The total costs for end of life recovery, removal, and destruction are calculated in a similar way.


The total carbon dioxide-equivalent reductions that can be achieved from 2020 to 2050 in Scenario 1 are 57.8 gigatons, with a net operating cost of US$610.7 billion. Scenario 2 optimizes recovery factors and destruction rates, showing an identical reduction of 57.8 gigatons from 2020 to 2050.


Refrigerant management is difficult to implement because the appliances are distributed. Weak regulations control leakage of refrigerants, end-of-life recovery, and refrigerant. Further, there are no economic incentives for the recovery of refrigerants. Funding, training, technical, and informational barriers are also some of the limitations for adoption of the solution.

In order to increase adoption, policies and regulations on recycling/management of refrigerants need to be formulated and implemented. Strong regulations such as a complete ban on venting of refrigerants and accountability of refrigerants must be introduced in national legislation. Economic incentives for recovery, recycling, and destruction of refrigerants, such as the issue of carbon credits under the Kyoto Protocol, would help increase the adoption in developing countries. Capacity-building in these countries, including technology transfer, would help aid faster adoption of the solution.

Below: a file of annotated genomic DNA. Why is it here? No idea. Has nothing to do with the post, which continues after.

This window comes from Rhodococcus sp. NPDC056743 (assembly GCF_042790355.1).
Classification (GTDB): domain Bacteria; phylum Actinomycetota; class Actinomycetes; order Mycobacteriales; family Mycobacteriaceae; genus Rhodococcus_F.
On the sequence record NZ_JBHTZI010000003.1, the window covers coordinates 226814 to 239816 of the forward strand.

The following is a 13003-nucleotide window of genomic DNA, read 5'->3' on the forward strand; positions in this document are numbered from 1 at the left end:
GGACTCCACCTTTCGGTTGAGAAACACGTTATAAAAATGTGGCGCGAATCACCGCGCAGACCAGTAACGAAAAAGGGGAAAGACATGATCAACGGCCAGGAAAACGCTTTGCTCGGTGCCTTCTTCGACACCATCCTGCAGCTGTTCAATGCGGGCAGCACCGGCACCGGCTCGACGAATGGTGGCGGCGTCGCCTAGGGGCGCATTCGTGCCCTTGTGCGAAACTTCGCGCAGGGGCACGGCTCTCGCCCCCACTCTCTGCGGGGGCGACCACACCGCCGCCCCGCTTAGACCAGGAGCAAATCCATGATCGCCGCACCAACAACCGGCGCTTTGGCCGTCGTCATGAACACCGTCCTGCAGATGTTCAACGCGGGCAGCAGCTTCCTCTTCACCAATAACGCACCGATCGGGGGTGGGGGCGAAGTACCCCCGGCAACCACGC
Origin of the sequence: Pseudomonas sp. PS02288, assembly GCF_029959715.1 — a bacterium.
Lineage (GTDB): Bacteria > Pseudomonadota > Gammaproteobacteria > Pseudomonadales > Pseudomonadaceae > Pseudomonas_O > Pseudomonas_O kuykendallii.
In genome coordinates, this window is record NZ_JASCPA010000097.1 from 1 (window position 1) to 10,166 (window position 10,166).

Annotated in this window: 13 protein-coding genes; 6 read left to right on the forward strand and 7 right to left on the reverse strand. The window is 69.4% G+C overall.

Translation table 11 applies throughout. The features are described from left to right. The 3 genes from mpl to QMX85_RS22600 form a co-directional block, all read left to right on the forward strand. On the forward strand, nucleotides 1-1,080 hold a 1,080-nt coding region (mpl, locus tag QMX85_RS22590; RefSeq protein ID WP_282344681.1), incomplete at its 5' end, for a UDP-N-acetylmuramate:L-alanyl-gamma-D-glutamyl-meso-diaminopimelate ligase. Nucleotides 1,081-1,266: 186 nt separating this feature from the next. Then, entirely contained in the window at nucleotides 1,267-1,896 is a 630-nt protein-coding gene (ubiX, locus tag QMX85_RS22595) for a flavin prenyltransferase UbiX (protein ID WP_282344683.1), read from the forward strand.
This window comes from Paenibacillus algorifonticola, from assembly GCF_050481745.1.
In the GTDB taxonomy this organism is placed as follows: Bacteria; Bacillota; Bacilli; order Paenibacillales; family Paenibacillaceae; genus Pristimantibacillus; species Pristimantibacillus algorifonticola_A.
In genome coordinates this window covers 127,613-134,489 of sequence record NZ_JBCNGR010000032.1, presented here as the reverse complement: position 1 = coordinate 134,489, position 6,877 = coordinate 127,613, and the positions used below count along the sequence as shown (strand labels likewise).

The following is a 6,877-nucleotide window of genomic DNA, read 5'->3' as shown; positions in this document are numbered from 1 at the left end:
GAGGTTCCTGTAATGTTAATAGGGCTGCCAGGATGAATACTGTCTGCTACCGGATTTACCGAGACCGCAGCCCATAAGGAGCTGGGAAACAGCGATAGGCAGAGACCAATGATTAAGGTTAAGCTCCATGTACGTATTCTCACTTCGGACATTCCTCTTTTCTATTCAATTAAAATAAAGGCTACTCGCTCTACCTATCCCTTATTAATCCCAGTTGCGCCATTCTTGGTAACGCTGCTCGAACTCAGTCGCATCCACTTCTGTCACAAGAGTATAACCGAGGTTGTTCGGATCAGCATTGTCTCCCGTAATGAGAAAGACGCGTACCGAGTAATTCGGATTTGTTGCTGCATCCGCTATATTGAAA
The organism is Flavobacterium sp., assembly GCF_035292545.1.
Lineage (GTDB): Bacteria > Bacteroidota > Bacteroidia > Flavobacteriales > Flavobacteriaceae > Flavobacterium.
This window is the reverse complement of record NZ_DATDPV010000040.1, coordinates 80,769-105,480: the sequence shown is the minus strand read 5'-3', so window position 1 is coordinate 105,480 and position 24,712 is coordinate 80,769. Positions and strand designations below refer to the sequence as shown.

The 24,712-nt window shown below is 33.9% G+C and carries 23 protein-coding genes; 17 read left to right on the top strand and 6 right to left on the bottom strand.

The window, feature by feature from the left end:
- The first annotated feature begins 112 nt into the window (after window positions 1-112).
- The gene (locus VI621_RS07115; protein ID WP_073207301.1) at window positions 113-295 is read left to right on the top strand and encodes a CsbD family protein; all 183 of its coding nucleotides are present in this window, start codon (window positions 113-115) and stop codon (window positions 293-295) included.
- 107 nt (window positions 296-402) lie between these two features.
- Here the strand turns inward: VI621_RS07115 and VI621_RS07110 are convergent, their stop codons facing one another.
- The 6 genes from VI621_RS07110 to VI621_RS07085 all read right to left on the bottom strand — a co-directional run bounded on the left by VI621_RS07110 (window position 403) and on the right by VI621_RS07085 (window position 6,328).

[1] e.g., chlorofluorocarbons (CFCs) like R-11, R-12, and R-502; hydrochlorofluorocarbons (HCFCs) like R-22; hydrofluorocarbons (HFCs) such as R404A, R134a, and R 407; and natural refrigerants like CO2 and NH3.

[2] the total quantity of refrigerant gases in existing equipment

[3] Current adoption is defined as the amount of functional demand supplied by the solution in the base year of study. This study uses 2014 as the base year due to the availability of global adoption data for all Project Drawdown solutions evaluated.

 [Office1]Need scenario descriptions for Refrigerant Management